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Pain is Personal

January 12, 2015


Pain can be acute, pain can be chronic. Pain is physical, pain is emotional.  Pain can be debilitating, pain can lead to despair.  Those in severe, lasting pain want to be heard, to be believed, to be understood, to be validated.   But more than anything, they will go to all extremes to find relief from their pain.

Pain is caused by injury, by illness, by lifestyle choices, by life circumstances, and by as many triggers as there are experiences to pain.  There is no single, simple, “one size fits all” answer or relief from pain.

And so, of course, a large percentage of patients that visit their primary care provider are seeking relief from pain.

When prescribed medications haven’t provided relief, some patients may resort to taking medications prescribed to others, or to self-medicating with illegal drugs.  Or, if they have become “tolerant” to the medications they have taken over a period of time, they may seek another provider, and another, to obtain the prescriptions they have come to depend on.  An extremely frightening fact:  approximately 45 people die every day from prescription drug overdose in this country, and these deaths are attributed to people who are using the drugs as prescribed, with doctor supervision.

As many pain medications can be highly addictive, health care providers are appropriately cautious in managing the pain needs of their patients.  They may require periodic drug screens, “pain contracts”, and/or other referrals to closely manage and monitor their patients’ care.  Patients, in turn, may interpret this treatment as a distrust in the doctor/patient relationship, thus, leading to a breakdown in open and honest communication, of course a key component in the pathway toward wellness.

Our Vista Hill SmartCare teams, who partner with health clinics in rural communities, are tasked with assisting patients with “pain management”.    Many patients that are referred to us live in pain daily.  They may not be able to work.  It may have compromised their relationships, their daily activities, their sleep.  They may even have suicidal thoughts.   We know that there are no magical cures, no secrets to pain management.  We do our best to listen and encourage, to help our patients incorporate lifestyle changes that may enhance the treatments they are undergoing.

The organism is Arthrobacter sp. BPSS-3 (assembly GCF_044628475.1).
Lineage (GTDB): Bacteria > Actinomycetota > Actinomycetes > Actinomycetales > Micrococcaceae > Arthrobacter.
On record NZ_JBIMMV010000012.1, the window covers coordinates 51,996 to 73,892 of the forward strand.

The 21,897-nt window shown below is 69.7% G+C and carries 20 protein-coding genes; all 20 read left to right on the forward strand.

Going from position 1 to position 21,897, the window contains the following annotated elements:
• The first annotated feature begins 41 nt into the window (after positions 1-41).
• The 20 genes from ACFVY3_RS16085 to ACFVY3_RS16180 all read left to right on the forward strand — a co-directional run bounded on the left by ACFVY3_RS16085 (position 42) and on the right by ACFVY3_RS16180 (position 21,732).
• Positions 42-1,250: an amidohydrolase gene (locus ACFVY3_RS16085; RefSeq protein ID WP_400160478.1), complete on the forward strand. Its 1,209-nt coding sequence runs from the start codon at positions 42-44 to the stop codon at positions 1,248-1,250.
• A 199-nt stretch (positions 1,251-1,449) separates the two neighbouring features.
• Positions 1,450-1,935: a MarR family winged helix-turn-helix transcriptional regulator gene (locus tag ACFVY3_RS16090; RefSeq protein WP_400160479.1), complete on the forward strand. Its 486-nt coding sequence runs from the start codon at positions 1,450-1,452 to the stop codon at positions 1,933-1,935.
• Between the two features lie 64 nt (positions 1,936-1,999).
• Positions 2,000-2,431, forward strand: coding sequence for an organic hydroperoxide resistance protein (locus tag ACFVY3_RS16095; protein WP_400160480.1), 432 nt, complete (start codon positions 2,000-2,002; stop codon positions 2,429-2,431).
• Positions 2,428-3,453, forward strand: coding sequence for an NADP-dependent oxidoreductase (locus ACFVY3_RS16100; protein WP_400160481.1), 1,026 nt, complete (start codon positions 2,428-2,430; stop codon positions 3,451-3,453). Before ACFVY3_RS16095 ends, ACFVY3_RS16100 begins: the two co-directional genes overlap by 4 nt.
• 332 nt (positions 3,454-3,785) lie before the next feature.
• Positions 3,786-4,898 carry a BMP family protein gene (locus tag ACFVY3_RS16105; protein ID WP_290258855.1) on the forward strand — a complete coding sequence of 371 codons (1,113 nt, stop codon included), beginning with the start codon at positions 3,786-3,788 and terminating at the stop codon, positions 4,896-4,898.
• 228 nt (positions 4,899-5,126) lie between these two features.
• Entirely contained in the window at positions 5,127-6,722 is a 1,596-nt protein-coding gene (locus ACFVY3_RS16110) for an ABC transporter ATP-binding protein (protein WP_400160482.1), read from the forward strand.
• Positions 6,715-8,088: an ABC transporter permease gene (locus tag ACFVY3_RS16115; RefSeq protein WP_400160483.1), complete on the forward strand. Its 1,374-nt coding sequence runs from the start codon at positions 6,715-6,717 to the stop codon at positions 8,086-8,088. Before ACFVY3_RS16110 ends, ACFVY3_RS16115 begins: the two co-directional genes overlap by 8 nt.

It is strongly recommended that those in pain be receptive (and have access to) an integrated approach to care, considering incorporating such practices as acupuncture, reiki, yoga and other movement, aromatherapy, meditation, massage,  and other healing methods in addition to or instead of prescribed pain medication treatment, that can have the side effects of nausea and constipation, disrupt one’s immune system and sexual function, and cloud  thinking and functioning, in addition to the risk of addiction.

A key component to managing pain is taking an active, participatory role in treatment and regaining a sense of control, especially when feeling at such a loss of control over the pain and access to medication that the patient may feel they need.

Our SmartCare teams are looking forward to incorporating “Pain Schools” at our partnering health clinic sites, thanks to the development of an integrative system by Kim Swanson, Ph.D., Behavioral Health Consultant at St. Charles Family Care in Richmond, Oregon.  Her 4 week curriculum encourages participants to better identify and define their pain, chronicle their pain symptoms in a pain diary, to learn and incorporate coping skills such as breathing techniques, pacing, progressive muscle relaxation, reframing fear,  guided imagery and meditation, and  learning to set realistic goals, improve relationships and communication skills, addressing sleep hygiene, and exercise.

In partnership with our patients and health providers we hope to improve the quality of lives of those who experience pain, regardless of origin.

Pamela Sachs, LCSW


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